While Shalala’s statement was more measured, Frankel directly said she would support such proceedings after recent reports detailed Trump’s efforts to urge the Ukrainian government to investigate one of his political rivals, Democratic presidential candidate Joe Biden.
“It is obvious that President Trump knows no boundaries when advancing his own personal interests,” Frankel said Tuesday.
“The latest allegations that the President pressured the President of Ukraine to investigate a political opponent and is blocking a whistleblower’s complaint detailing those actions, if true, represent a clear abuse of power and an impeachable offense. The American people deserve the truth. I join all those calling for impeachment proceedings.”
Trump has repeatedly urged the Ukrainian government to investigate Biden and his son, Hunter.
At issue is Hunter’s involvement with the Burisma gas company, which was being investigated by a Ukrainian prosecutor named Viktor Shokin.
Biden, while he was Vice President, pushed Ukraine to fire Shokin or forfeit an aid package from the U.S.
While Trump has framed that request as improper, Shokin apparently had serious questions regarding corruption himself, and his ouster was supported by several other nations. Moreover, it doesn’t appear Shokin’s investigation was targeting Hunter Biden specifically.
But according to the Washington Post, Trump ordered nearly $400 million in aid withheld from the Ukrainian government before taking a call with Ukraine’s new President. On that call, the Wall Street Journal reported, Trump pressured Ukraine’s leader multiple times to look into Joe Biden’s actions.
That apparently triggered the whistleblower complaint that Trump’s own Inspector General of the Intelligence Community deemed “urgent.”
While federal law directs such complaints to be disclosed to Congress, Acting Director of National Intelligence Joseph Maguire has reportedly blocked making the complaint available.
That stonewalling is what drove Shalala to release a statement Tuesday.
“The Acting Director of National Intelligence must provide Congress with the whistleblower’s complaint, along with the Intelligence Community Inspector General’s Report, no later than Thursday when he is scheduled to appear in front of the House Intelligence Committee,” Shalala said.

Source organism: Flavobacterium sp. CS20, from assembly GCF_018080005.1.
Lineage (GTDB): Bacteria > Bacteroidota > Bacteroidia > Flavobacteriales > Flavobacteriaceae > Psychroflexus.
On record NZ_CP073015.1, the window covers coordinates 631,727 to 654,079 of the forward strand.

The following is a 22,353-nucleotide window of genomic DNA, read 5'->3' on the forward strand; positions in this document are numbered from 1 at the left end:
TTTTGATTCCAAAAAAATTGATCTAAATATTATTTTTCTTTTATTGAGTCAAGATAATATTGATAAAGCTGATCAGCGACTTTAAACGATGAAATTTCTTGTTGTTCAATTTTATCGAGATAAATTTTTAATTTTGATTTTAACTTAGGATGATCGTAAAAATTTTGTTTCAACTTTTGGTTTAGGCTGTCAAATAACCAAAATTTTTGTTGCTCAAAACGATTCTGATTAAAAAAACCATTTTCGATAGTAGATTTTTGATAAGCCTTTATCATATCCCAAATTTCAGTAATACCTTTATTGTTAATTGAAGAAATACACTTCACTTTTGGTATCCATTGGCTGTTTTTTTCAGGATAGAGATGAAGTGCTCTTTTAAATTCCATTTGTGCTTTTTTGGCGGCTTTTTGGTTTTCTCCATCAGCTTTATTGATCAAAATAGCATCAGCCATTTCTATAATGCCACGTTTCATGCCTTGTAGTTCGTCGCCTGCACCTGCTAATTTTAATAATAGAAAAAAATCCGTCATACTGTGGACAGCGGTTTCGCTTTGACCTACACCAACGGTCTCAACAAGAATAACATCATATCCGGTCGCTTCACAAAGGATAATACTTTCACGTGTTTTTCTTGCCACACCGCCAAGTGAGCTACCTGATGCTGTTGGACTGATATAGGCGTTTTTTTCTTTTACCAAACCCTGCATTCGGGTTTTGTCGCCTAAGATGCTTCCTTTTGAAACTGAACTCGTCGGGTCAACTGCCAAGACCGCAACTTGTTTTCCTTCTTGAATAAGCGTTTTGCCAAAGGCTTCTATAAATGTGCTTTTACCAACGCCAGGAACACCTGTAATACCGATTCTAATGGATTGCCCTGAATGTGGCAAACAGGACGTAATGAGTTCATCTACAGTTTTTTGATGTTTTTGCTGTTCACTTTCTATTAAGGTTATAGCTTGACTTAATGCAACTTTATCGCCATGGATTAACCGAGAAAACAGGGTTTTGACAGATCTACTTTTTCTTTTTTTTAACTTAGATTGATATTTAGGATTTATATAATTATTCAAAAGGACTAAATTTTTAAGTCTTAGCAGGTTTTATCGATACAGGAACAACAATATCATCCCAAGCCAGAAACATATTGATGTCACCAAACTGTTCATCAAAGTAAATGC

“If the Acting Director of National Intelligence chooses to violate the law and not hand over both the report and complaint to Congress, together with any transcripts related to the allegations in the report, I have no other choice but to support beginning an impeachment investigation.”
Trump has since said he’ll release the transcript of the call with Ukraine, saying it was “very friendly and totally appropriate.”
It’s unclear whether that release will assuage Shalala and others pushing for Trump to be impeached.
“I swore an oath to defend the Constitution. The allegations surrounding President Trump’s actions are extremely disturbing,” Shalala said.
“If true — that President Trump attempted to use the power of his office to pressure Ukraine into investigating his political rival — this would represent an abuse of power, a serious threat to our national security, and an attempt to undermine the very foundations of our democracy.”
Hastings and Wasserman Schultz also said impeachment may be the only option going forward.
“This continued insistence on undermining our democracy must be met with the full force and strength possessed by the United States Congress as set forth by our founding fathers in the Constitution, up to and including, Articles of Impeachment,” Hastings said.
“The blatant lawlessness of this presidency apparently knows no bounds,” Wasserman Schultz added.
“If the President criminally blocks this whistleblower’s complaint from coming before Congress, it will likely exceed any tolerable executive conduct our Constitution could withstand.”